Gov. Davis concluded in his veto statement that "This bill places unnecessary and complicating obligations on employers and may likely to lead to litigation by affected employees over whether the required notice was provided and whether it was read and understood by the employee."
Covad Rebuts Intel and PFF on Broadband Deployment
10/9. October 9 was the deadline to file reply comments with the FCC in its third inquiry into whether advanced telecommunications capability is being deployed to all Americans in a reasonable and timely fashion, pursuant to Section 706 of the Telecom Act of 1996. Covad submitted a reply comment [PDF] which criticized comments submitted by Intel, the Progress and Freedom Foundation (PFF), and Bell companies regarding broadband deployment.
On September 24, Intel submitted a comment [PDF] in which it stated that "current regulations are unnecessarily undermining the reasonable and timely deployment of broadband". It stated that the FCC "should begin a comprehensive Section 706 rulemaking to review the regulations that apply to all broadband providers." Intel concluded that "the Commission should tentatively propose deregulating all new, last mile broadband investment to encourage the fastest possible deployment of the highest speed technology. For example, it is premature to require cable companies to make their cable modem facilities available to unaffiliated ISPs at regulated rates. Similarly, new last mile DSL investment should not be encumbered by excessive regulation."
See also, comment [PDF] submitted by the PFF on September 24. The PFF also submitted a reply [PDF] on October 9 to its original comments.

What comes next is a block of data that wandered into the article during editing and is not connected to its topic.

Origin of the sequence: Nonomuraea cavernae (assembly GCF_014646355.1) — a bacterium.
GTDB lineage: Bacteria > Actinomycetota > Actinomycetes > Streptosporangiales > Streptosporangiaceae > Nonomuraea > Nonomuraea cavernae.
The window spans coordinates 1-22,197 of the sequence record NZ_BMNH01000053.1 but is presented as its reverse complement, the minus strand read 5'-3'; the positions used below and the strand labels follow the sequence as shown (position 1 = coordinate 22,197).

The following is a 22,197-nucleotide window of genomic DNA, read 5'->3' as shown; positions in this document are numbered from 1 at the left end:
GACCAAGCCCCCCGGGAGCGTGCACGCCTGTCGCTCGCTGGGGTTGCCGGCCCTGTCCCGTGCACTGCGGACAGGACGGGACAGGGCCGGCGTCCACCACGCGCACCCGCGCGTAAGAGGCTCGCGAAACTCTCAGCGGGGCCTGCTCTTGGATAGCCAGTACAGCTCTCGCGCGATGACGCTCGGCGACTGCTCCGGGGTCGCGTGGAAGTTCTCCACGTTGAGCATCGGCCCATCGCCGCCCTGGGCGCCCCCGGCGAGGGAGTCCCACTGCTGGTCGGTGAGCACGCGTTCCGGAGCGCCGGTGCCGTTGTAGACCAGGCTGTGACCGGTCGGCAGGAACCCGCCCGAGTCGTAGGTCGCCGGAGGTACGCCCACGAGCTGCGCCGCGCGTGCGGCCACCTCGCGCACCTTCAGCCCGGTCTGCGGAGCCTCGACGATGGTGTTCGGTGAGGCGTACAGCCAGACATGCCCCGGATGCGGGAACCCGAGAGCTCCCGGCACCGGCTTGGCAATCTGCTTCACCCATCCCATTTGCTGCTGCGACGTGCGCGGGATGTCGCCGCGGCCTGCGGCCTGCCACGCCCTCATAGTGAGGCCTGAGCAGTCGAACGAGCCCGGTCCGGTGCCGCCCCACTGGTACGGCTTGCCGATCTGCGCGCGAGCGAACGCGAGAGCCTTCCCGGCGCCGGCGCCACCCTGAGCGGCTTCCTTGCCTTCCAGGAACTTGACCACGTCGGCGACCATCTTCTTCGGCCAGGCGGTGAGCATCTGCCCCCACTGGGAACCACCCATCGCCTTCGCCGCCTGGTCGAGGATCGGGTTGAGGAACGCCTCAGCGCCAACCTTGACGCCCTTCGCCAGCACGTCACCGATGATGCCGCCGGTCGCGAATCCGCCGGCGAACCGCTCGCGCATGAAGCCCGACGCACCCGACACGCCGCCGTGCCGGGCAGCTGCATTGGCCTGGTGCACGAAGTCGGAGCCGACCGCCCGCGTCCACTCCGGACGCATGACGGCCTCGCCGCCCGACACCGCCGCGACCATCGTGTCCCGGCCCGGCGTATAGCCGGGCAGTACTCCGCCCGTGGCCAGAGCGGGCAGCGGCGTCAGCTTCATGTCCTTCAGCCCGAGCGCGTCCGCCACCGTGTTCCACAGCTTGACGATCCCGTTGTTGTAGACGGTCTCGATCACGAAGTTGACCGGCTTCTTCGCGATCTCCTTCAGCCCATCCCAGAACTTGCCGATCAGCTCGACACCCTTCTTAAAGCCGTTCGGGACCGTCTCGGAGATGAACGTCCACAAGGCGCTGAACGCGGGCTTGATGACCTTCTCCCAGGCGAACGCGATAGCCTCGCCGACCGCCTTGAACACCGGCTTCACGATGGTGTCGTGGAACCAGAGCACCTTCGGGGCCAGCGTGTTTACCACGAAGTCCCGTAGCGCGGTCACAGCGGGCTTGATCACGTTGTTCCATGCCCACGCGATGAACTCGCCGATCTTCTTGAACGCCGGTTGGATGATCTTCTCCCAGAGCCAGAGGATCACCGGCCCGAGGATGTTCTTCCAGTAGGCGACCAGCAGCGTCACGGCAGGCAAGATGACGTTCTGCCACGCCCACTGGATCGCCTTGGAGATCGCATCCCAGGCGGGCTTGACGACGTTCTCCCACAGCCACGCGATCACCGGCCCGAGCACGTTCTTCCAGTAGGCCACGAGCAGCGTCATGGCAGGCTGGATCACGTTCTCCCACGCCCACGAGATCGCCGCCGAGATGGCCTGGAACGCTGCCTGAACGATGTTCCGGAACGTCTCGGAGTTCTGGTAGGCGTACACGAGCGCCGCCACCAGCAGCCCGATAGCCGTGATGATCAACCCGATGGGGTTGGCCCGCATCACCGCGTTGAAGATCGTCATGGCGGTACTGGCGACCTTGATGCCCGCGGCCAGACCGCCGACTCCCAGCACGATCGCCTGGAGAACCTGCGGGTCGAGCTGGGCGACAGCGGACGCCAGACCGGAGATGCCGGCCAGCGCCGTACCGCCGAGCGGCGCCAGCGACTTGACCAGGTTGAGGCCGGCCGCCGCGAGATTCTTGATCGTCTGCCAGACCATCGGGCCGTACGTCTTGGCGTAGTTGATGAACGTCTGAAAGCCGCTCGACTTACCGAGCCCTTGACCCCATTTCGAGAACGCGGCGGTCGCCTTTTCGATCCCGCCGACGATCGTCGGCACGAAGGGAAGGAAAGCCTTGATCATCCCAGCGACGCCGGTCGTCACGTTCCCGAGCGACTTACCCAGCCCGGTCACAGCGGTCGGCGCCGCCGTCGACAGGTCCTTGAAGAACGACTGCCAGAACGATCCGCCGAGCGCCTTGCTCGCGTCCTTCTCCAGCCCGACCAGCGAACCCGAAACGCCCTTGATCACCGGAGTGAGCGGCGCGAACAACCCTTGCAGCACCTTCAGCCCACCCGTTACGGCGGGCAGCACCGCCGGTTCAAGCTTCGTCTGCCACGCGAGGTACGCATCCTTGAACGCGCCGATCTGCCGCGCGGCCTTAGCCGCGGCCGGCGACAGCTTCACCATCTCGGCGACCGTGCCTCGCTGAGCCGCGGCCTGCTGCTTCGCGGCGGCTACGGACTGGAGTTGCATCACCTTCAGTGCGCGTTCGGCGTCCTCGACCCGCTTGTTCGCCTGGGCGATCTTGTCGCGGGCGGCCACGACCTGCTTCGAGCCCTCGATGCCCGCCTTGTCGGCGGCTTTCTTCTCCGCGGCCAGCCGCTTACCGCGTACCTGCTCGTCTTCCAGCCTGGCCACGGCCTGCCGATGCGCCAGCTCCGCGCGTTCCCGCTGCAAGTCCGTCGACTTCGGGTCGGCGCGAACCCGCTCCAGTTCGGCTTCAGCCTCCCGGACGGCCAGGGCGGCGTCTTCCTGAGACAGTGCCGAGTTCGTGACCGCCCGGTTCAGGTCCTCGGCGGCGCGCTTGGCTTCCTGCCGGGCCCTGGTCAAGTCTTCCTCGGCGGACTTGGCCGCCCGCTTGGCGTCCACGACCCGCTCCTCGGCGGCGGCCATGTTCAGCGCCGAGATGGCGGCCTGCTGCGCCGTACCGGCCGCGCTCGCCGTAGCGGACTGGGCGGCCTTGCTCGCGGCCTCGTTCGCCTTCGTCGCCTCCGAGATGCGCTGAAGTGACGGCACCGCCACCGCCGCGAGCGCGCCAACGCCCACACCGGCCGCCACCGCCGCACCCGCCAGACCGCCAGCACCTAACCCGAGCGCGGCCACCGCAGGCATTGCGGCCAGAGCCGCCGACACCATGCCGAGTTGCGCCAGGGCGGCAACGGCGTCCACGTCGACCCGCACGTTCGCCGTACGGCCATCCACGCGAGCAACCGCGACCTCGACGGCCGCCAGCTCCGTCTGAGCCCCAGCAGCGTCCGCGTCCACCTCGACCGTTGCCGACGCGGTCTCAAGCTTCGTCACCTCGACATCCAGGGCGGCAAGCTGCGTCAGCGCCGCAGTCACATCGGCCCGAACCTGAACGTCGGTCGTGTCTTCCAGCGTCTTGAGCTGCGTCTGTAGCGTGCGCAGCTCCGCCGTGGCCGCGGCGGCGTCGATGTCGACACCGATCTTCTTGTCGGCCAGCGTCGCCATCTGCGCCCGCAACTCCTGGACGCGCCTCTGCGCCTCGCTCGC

Covad wrote in response that "To preserve competition, and to retain invaluable competitive pressures on broadband deployment, the Commission should not adopt the proposals of the BOCs, Intel, and PFF. It can, however, take concrete steps to further the goals of Congress by acting on the petition to adopt concrete federal rules for UNE provisioning that will allow facilities- based CLECs to continue to offer customers a real choice in broadband services. It has been five years since the Act was passed, and the BOCs still do not provide parity treatment to their CLEC wholesale customers. Adopting real provisioning rules, and associated self-executing penalties, will give CLECs and consumers the equitable treatment Congress envisioned."
This FCC notice of inquiry was adopted by the FCC at its August 9, 2001, meeting. See, Aug. 9 FCC release. See also, notice in Federal Register, August 24, 2001, Vol. 66, No. 165, at Page 44636. (CC Docket No. 98-146.)
FBI Files Affidavit Regarding Key Logger System
10/4. An FBI agent filed an affidavit [PDF] with the U.S. District Court (DNJ) in USA v. Nicodemo Scarfo. As a part of its criminal investigation, the FBI surreptitiously installed on Scarfo's personal computer its "Key Logger System" to record the keystroke entry of his encryption passphrase. Scarfo now seeks to suppress evidence gathered as a result of this.
Nicodemo Scarfo is an encryption savvy mobster involved in illegal gambling and loan sharking operations. Previously, the FBI obtained court authority to surreptitiously install on Scarfo's computer "recovery methods" that could capture password and encryption key information. The Court order stated: "IT IS ORDERED ... that Special Agents of the F.B.I. ... deploy recovery methods which will capture the necessary key related information and encrypted file(s) ... that Special Agents of the F.B.I. ... be authorized to enter the TARGET LOCATION surreptitiously, covertly, and by breaking and entering, if necessary, in order to deploy recovery methods which will capture the necessary key related information and encrypted file(s) whether they are stored on Nicodemo S. Scarfo's computer hard drive in the TARGET LOCATION or on removable media."